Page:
Heart Stents

 

In the United States, coronary artery disease is a leading cause of death among men and women. The American Heart Association reports that about every 29 seconds, someone in the U.S. suffers from a coronary artery disease-related event, and about every minute someone dies from such an event. One way to fix clogged arteries-- that can cause chest pains, sudden heart attacks and strokes-- is the use of heart stents. Every year, when hundreds of thousands of people need procedures to open up their arteries, this procedure is usually performed with heart stents.

Drug coated heart stents may cause clotting.Once a heart stent has been implanted into the heart arteries, it becomes part of the artery itself and remains there permanently. In November 2004, a Duke University Medical Center study-- presented at the American Heart Association’s scientific sessions-- showed heart stents do not improve the long-term survival rates of heart patients, even when drug-coated heart stents are used.

In April 2003, Cordis Corporation, a subsidiary of Johnson & Johnson, received FDA approval to market there Cypher drug-coated heart stents. Within six months several hundred people had suffered life-threatening injuries and 60 heart stent related side effects had been reported.. The FDA issued two major warnings about this product in 2003, yet the heart stents remained on the market.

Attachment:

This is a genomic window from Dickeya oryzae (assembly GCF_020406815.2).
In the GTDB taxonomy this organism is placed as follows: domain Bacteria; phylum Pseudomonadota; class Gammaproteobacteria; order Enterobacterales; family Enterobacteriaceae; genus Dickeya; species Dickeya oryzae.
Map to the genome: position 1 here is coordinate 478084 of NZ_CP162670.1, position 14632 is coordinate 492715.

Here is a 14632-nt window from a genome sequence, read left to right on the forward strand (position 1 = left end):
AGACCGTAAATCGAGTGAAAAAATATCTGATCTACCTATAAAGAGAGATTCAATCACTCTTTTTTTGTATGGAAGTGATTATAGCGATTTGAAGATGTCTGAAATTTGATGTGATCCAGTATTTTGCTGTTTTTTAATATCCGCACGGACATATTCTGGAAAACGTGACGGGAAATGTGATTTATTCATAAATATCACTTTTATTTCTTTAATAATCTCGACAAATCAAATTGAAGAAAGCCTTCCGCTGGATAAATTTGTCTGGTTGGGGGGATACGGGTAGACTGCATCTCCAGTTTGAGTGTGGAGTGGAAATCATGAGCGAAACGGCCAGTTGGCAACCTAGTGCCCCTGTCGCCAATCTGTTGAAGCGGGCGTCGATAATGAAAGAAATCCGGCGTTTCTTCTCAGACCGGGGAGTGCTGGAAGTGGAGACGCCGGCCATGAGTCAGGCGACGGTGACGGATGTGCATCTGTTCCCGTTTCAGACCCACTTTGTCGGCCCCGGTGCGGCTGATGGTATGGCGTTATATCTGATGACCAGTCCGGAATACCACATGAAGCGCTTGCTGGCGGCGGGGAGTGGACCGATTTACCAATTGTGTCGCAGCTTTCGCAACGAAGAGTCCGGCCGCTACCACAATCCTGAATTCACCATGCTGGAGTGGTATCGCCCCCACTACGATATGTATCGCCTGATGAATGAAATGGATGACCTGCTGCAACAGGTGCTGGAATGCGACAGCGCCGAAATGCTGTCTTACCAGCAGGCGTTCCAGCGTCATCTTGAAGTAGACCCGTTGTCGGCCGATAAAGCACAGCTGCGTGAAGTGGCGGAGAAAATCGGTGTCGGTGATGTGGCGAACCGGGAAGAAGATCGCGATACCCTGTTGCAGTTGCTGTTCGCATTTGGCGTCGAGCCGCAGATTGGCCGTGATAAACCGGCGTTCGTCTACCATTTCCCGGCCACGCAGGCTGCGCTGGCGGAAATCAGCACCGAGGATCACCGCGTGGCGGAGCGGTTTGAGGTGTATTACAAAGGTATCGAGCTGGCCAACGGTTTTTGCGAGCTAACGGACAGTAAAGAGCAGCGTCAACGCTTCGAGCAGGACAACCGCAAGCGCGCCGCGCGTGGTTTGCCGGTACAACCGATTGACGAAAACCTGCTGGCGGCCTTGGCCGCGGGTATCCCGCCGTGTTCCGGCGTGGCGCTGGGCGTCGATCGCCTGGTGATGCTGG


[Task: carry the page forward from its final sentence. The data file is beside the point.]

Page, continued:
These serious injuries and deaths suffered by patients with Cypher heart stents were largely caused by blood clots. These Cordis-Johnson and Johnson heart stents pose a high risk of causing blood clots around the stent. Stent thrombosis has a high risk of causing a heart attack. In addition to these serious risks, Cyper heart stents have also been linked to severe allergic reactions, of which the FDA received at least 50 adverse drug reaction reports in 2003 alone.

In March 2004, competitor Boston Scientific received FDA approval to market Taxus drug-coated heart stents. Less than six months later, the company announced a partial recall of the Taxus heart stents due to safety concerns, eventually climbing to over 100,000 recalled devices. At least three patients are reported to have died as a result, and many others have been seriously injured as a result of the Taxus defects.

 

 









Ashkin Law Firm
Roberta Ashkin, Esq.
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